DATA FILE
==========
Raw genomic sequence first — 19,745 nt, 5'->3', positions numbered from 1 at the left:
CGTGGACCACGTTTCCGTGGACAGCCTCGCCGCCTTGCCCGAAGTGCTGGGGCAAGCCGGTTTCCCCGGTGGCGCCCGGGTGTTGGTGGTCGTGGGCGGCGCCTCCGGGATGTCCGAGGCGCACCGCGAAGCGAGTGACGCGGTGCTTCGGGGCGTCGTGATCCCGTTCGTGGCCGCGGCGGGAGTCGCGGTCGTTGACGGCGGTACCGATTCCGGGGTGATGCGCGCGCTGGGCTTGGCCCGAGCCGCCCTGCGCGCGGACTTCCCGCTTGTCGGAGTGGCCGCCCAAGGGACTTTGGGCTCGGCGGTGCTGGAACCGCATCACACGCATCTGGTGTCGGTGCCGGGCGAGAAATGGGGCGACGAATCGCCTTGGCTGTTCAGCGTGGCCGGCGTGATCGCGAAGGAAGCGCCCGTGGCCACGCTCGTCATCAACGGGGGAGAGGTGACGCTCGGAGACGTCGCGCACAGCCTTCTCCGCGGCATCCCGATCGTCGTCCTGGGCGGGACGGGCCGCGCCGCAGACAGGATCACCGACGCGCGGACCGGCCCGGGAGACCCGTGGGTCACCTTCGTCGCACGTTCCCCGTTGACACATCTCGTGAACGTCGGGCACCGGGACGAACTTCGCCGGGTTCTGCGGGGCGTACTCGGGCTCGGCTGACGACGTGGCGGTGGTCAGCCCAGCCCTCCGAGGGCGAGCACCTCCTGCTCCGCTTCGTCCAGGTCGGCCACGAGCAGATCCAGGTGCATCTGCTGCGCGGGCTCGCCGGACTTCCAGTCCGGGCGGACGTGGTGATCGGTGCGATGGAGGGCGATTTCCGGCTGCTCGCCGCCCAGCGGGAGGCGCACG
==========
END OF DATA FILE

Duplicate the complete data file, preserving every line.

Raw genomic sequence first — 19,745 nt, 5'->3', positions numbered from 1 at the left:
CGTGGACCACGTTTCCGTGGACAGCCTCGCCGCCTTGCCCGAAGTGCTGGGGCAAGCCGGTTTCCCCGGTGGCGCCCGGGTGTTGGTGGTCGTGGGCGGCGCCTCCGGGATGTCCGAGGCGCACCGCGAAGCGAGTGACGCGGTGCTTCGGGGCGTCGTGATCCCGTTCGTGGCCGCGGCGGGAGTCGCGGTCGTTGACGGCGGTACCGATTCCGGGGTGATGCGCGCGCTGGGCTTGGCCCGAGCCGCCCTGCGCGCGGACTTCCCGCTTGTCGGAGTGGCCGCCCAAGGGACTTTGGGCTCGGCGGTGCTGGAACCGCATCACACGCATCTGGTGTCGGTGCCGGGCGAGAAATGGGGCGACGAATCGCCTTGGCTGTTCAGCGTGGCCGGCGTGATCGCGAAGGAAGCGCCCGTGGCCACGCTCGTCATCAACGGGGGAGAGGTGACGCTCGGAGACGTCGCGCACAGCCTTCTCCGCGGCATCCCGATCGTCGTCCTGGGCGGGACGGGCCGCGCCGCAGACAGGATCACCGACGCGCGGACCGGCCCGGGAGACCCGTGGGTCACCTTCGTCGCACGTTCCCCGTTGACACATCTCGTGAACGTCGGGCACCGGGACGAACTTCGCCGGGTTCTGCGGGGCGTACTCGGGCTCGGCTGACGACGTGGCGGTGGTCAGCCCAGCCCTCCGAGGGCGAGCACCTCCTGCTCCGCTTCGTCCAGGTCGGCCACGAGCAGATCCAGGTGCATCTGCTGCGCGGGCTCGCCGGACTTCCAGTCCGGGCGGACGTGGTGATCGGTGCGATGGAGGGCGATTTCCGGCTGCTCGCCGCCCAGCGGGAGGCGCACG